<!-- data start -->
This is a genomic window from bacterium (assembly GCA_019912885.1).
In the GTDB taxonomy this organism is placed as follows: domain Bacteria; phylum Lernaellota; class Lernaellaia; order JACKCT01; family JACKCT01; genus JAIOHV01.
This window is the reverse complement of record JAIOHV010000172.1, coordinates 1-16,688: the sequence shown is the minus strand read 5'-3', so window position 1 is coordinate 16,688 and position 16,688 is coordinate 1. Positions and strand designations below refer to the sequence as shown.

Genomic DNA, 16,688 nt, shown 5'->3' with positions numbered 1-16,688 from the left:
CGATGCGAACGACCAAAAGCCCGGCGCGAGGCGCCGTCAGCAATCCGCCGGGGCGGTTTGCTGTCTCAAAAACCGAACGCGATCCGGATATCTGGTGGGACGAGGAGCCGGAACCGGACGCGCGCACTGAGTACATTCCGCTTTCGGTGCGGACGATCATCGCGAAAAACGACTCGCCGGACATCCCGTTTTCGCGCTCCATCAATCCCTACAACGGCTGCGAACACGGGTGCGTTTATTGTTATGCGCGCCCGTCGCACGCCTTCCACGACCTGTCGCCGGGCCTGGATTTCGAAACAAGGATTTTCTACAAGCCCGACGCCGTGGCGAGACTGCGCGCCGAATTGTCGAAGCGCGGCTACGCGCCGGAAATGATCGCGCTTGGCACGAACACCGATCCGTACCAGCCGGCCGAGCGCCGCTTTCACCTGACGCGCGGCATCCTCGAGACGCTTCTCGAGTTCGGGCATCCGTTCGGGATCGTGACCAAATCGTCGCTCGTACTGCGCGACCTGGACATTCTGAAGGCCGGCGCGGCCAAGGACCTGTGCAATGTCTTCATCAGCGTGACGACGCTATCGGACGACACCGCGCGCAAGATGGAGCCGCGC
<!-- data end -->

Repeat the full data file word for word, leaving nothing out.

This is a genomic window from bacterium (assembly GCA_019912885.1).
In the GTDB taxonomy this organism is placed as follows: domain Bacteria; phylum Lernaellota; class Lernaellaia; order JACKCT01; family JACKCT01; genus JAIOHV01.
This window is the reverse complement of record JAIOHV010000172.1, coordinates 1-16,688: the sequence shown is the minus strand read 5'-3', so window position 1 is coordinate 16,688 and position 16,688 is coordinate 1. Positions and strand designations below refer to the sequence as shown.

Genomic DNA, 16,688 nt, shown 5'->3' with positions numbered 1-16,688 from the left:
CGATGCGAACGACCAAAAGCCCGGCGCGAGGCGCCGTCAGCAATCCGCCGGGGCGGTTTGCTGTCTCAAAAACCGAACGCGATCCGGATATCTGGTGGGACGAGGAGCCGGAACCGGACGCGCGCACTGAGTACATTCCGCTTTCGGTGCGGACGATCATCGCGAAAAACGACTCGCCGGACATCCCGTTTTCGCGCTCCATCAATCCCTACAACGGCTGCGAACACGGGTGCGTTTATTGTTATGCGCGCCCGTCGCACGCCTTCCACGACCTGTCGCCGGGCCTGGATTTCGAAACAAGGATTTTCTACAAGCCCGACGCCGTGGCGAGACTGCGCGCCGAATTGTCGAAGCGCGGCTACGCGCCGGAAATGATCGCGCTTGGCACGAACACCGATCCGTACCAGCCGGCCGAGCGCCGCTTTCACCTGACGCGCGGCATCCTCGAGACGCTTCTCGAGTTCGGGCATCCGTTCGGGATCGTGACCAAATCGTCGCTCGTACTGCGCGACCTGGACATTCTGAAGGCCGGCGCGGCCAAGGACCTGTGCAATGTCTTCATCAGCGTGACGACGCTATCGGACGACACCGCGCGCAAGATGGAGCCGCGC